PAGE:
California fishermen resist plans for second sea otter colony. They worry that otters could expand food forays into commercial areas

Female No. 220 lolls in a tangle of kelp, head thrown back and front paws up in the air. The sea otter, marked with an orange and chartreuse tag, seems oblivious to the boats criss-crossing her harbor home. She musters little more than a bored glance for a kayaker who glides within a few hundred feet.

But this apparent harmony between man and animal belies the storm that is brewing over the future of the California sea otter.

The controversy pits conservationists against fishing interests and focuses on a plan to establish a new sea otter colony off the coast of southern California.

Once hunted nearly to extinction, the otters have staged a dramatic comeback in recent years.

They now number more than 1,600 and range along a 220-mile stretch of central California coast - from Point Ano Nuevo in the north to the mouth of the Santa Maria River in the south.

Sea otters are extremely susceptible to oil spills, and conservationists want to create a second colony of otters on San Nicolas Island, so that in case of a spill, at least one group would survive.

But it's the otters' hefty appetite, however, which has made them a focus of controversy.

Sea otters gobble as much as 25 percent of their body weight each day in clams, sea urchins, abalone, and other invertebrates. As a result, fishermen and divers, particularly those in the abalone business, see them as pesky competitors. They have vowed to fight any effort to expand the range.

Conservationists insist that a second colony is crucial to the long-term survival of the seagoing mammals, which look like a cross between a teddy bear and a beaver.

Otters could be devastated by a major oil spill. Indeed, it was such a threat that was cited in 1977, when the California sea otter was listed as a ``threatened'' species under the Endangered Species Act.

The warm-blooded animals depend on their thick, waterproof coat to resist the cold temperatures of the Pacific. Once soiled with oil, an otter's coat would no longer protect it, and the animal would quickly die of exposure. Since it's extremely difficult to catch sea otters - divers usually have to sneak up on them from below with nets - a large-scale rescue effort would be virtually impossible.

``With increased oil exploration and shipping along the coast, there's a reasonably good chance we'll have an oil spill here,'' says Dr. Galen Rathbun, a research biologist with the United States Fish and Wildlife Service. ``So the idea is to establish a second population that will ensure a surviving gene pool.''

Under the plan, crafted by the Fish and Wildlife Service, some 70 sea otters would be taken to San Nicolas Island, an uninhabited speck off the coast of Santa Barbara. These animals would become the core of a breeding population that could eventually grow to several hundred.

``San Nicolas is sea otter heaven,'' says Carol Fulton, executive director of Friends of the Sea Otter, a conservation group pushing the plan. ``There's a wonderful food supply, great kelp beds, and large populations of other sea mammals.''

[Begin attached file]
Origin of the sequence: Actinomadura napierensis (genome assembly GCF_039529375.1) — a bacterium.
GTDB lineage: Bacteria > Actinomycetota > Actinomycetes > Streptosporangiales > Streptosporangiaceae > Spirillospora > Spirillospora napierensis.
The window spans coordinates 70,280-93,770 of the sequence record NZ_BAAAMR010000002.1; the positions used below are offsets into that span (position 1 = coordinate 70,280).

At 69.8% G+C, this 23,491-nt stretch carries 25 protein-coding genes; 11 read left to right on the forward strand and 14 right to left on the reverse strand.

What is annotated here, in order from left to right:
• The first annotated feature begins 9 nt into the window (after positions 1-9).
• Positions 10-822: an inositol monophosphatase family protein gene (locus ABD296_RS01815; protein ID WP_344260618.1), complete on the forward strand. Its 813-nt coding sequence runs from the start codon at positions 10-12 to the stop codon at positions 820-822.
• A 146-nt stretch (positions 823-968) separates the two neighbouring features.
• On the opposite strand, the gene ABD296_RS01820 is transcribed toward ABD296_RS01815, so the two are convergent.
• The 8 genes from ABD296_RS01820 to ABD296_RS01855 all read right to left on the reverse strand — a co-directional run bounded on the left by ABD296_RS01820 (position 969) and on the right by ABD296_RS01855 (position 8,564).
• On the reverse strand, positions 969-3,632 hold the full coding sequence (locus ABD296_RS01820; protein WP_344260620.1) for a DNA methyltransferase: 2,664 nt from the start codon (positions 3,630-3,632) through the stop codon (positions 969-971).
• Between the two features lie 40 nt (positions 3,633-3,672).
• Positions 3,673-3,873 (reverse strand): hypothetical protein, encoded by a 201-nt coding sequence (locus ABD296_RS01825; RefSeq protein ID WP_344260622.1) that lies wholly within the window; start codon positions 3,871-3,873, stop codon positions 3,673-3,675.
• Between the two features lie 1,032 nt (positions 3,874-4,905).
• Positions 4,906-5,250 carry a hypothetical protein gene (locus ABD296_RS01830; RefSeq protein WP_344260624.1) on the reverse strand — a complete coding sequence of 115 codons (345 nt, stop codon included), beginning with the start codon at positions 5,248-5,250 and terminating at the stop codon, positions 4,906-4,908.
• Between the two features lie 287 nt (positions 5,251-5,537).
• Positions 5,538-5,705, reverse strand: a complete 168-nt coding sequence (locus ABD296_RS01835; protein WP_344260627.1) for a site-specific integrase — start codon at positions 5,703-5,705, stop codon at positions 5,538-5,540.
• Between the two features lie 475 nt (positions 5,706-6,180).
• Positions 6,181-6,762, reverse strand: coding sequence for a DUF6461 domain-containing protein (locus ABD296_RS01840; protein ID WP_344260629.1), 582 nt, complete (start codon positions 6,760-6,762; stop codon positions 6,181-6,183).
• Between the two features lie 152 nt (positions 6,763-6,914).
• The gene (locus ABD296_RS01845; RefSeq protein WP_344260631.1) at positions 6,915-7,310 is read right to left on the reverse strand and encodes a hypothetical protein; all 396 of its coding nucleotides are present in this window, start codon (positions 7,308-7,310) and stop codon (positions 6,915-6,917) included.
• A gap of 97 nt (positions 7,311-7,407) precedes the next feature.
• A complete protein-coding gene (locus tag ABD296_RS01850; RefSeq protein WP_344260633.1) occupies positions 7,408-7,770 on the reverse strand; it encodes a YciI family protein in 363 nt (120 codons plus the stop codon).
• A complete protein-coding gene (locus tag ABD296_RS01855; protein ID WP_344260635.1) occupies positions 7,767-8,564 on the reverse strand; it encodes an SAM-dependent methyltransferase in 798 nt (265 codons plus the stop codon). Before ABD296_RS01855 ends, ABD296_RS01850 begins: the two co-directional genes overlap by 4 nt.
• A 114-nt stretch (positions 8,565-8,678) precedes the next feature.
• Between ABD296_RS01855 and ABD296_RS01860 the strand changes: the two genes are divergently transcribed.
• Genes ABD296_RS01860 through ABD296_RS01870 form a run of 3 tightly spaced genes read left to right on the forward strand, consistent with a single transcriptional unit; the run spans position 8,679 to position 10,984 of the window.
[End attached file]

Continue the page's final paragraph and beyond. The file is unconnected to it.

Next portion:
Ms. Fulton says the isolated nature of the island, which is used by the Navy for missile tracking, will make it easier to monitor and protect the new colony. It also helps politically, since the island has a relatively small commercial fishing industry working the surrounding waters.

Critics worry that the otters might slip away from the island and invade other parts of the coast. Otters once ranged as far south as Baja, Calif. And even officials admit that there is no guarantee that the otters will stay put.

To reassure the fishermen, the $1 million-a-year project includes provisions for catching otters that stray too far from the island.

The plan calls for an ``otter-free zone'' around the colony - an area in which sea otters would not be allowed to forage.

And if the otters can't be kept near the island, the plan would be abandoned entirely and the otters returned to the northern range.

Steven Rebuck, a spokesman for a group of commercial abalone divers, calls the plan unrealistic. He doubts that the otters can be contained near the island. And once they wander off, he says, they'll be nearly impossible to round up.

``This thing was written by a group of bureaucrats who have very little familiarity with the conditions out on the open sea,'' he says.

Still, the plan has been endorsed by the California Coastal Commission, leaving only the state Fish and Game Commission to take action before it can proceed. A vote is scheduled by the commission on Aug. 18, and officials say the first otters could be plucked out of the water the ``next day, weather permitting.''

Opponents have threatened to go to court to try to stop the plan, if it is approved.

Timing is important. Experts say the move must be completed by mid-October to avoid bad weather.

Various research projects are planned, focusing on the special opportunities created by watching a new colony of otters establish itself. For example, researchers will study the impact the otters have on the supply of shellfish near San Nicolas. Such information could help settle the dispute over whether sea otters unreasonably deplete marine resources.

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